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    FOX-GA: A Genetic Algorithm for Generating and Analyzing Battlefield Courses of Action"
    (MIT Press, 1999) Schlabach, J.L.; Hayes, Caroline C.; Goldberg, D.E.
    This paper describes FOX-GA, a genetic algorithm (GA) that generates and evaluates plans in the complex domain of military maneuver planning. FOX-GA’s contributions are to demonstrate an effective application of GA technology to a complex real world planning problem, and to provide an understanding of the properties needed in a GA solution to meet the challenges of decision support in complex domains. Previous obstacles to applying GA technology to maneuver planning include the lack of efficient algorithms for determining the fimess of plans. Detailed simulations would ideally be used to evaluate these plans, but most such simulations typically require several hours to assess a single plan. Since a GA needs to quickly generate and evaluate thousands of plans, these methods are too slow. To solve this problem we developed an efficient evaluator (wargamer) that uses course-grained representations of this problem domain to allow appropriate yet intelligent trade-offs between computational efficiency and accuracy. An additional challenge was that users needed a diverse set of significantly different plan options from which to choose. Typical GA’s tend to develop a group of “best” solutions that may be very similar (or identical) to each other. This may not provide users with sufficient choice. We addressed this problem by adding a niching strategy to the selection mechanism to insure diversity in the solution set, providing users with a more satisfactory range of choices. FOX-GA’s impact will be in providing decision support to time constrained and cognitively overloaded battlestaff to help them rapidly explore options, create plans, and better cope with the information demands of modern warfare.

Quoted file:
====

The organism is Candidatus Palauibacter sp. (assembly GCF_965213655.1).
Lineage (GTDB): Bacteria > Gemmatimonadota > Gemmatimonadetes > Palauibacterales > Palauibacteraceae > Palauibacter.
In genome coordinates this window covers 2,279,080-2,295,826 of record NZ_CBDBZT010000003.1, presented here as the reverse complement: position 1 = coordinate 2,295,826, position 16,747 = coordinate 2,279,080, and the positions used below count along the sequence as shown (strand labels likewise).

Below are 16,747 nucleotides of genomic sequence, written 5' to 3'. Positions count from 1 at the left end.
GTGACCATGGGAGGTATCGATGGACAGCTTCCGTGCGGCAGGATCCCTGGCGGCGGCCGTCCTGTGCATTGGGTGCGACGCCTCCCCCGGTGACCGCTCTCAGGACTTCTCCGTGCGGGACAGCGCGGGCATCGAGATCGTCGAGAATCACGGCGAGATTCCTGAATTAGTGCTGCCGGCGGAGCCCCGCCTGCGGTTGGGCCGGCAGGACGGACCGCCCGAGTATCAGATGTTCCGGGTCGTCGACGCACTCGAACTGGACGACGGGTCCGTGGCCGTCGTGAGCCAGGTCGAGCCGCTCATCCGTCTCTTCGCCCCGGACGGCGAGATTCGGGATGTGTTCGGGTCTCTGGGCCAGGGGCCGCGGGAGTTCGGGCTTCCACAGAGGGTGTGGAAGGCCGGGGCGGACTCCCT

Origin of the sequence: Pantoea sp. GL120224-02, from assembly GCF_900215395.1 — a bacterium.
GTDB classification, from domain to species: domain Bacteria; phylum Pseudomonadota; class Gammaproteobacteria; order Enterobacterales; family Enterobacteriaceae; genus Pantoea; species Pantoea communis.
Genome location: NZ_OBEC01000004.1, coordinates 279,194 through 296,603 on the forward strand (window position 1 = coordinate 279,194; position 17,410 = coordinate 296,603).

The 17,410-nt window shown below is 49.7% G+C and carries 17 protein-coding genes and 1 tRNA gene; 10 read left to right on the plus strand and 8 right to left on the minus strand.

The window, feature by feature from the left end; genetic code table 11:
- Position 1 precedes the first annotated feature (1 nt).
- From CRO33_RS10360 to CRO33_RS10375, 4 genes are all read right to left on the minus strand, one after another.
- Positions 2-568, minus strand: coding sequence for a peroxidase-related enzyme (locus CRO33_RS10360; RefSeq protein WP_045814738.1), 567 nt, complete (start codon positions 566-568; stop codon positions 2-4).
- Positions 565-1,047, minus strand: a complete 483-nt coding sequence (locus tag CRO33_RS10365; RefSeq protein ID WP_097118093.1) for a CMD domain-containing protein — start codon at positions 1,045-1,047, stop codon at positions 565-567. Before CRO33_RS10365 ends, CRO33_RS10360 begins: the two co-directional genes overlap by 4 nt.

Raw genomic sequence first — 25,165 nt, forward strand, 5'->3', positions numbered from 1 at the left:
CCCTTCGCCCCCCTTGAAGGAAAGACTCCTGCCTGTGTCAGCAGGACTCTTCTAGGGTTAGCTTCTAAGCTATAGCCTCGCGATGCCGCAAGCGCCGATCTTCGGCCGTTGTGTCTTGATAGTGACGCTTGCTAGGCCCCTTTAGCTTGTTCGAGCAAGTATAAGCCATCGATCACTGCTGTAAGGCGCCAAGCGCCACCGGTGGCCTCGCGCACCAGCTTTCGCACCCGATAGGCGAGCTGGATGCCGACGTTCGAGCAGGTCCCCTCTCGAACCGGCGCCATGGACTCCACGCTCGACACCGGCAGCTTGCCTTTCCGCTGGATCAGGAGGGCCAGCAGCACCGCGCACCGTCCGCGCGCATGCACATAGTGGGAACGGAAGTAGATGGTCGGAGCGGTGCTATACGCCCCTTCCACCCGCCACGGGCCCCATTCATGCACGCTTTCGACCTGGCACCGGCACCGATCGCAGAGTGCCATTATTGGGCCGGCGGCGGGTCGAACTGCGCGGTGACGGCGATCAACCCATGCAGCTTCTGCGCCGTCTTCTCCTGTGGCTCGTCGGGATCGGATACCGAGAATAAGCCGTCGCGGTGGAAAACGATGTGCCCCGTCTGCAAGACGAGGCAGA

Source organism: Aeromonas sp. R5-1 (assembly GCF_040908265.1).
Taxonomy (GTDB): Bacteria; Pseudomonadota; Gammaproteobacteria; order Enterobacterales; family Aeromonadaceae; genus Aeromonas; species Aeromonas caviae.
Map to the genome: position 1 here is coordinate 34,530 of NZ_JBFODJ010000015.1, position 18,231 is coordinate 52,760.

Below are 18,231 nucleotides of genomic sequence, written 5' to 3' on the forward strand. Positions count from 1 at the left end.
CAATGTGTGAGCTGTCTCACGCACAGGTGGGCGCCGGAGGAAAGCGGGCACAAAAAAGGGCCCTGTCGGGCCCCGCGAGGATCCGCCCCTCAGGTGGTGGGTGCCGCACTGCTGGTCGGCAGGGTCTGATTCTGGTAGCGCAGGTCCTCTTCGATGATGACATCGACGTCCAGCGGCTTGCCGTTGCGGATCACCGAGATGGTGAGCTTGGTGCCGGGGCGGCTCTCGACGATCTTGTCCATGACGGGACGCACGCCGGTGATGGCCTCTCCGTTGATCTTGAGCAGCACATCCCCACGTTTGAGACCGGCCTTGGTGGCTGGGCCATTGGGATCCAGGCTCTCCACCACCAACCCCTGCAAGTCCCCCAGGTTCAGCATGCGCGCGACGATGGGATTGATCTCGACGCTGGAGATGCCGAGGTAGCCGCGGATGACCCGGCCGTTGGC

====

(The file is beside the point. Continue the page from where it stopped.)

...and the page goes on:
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    Creating Effective Decision Aids for Complex Tasks
    (Usability Professionals' Association, 2008-08) Hayes, Caroline C.; Akhavi, Farnaz
    Engineering design tasks require designers to continually compare, weigh, and choose among many complex alternatives. The quality of these selection decisions directly impacts the quality, cost, and safety of the final product. Because of the high degree of uncertainty in predicting the performance of alternatives while they are still just sketches on the drawing board, and the high cost of poor choices, mathematical decision methods incorporating uncertainty have long held much appeal for product designers, at least from a theoretical standpoint. Yet, such methods have not been widely adopted in practical settings. The goals of this work are to begin understanding why this is so and to identify future questions that may lead to solutions. This paper summarizes the results of several studies by the authors: two laboratory studies in which we asked product designers to use various mathematical models to compare and select design alternatives, and a set of ethnographic studies in which we observed product designers as they worked so that we could better understand their actual practices and needs during decision making. Based on these studies, we concluded that the mathematical models, as formulated, are not well suited to designers’ needs and approaches. We propose a research agenda for developing new approaches that combine decision theoretic and usercentered methods to create tools that can make product designers’ decision making work easi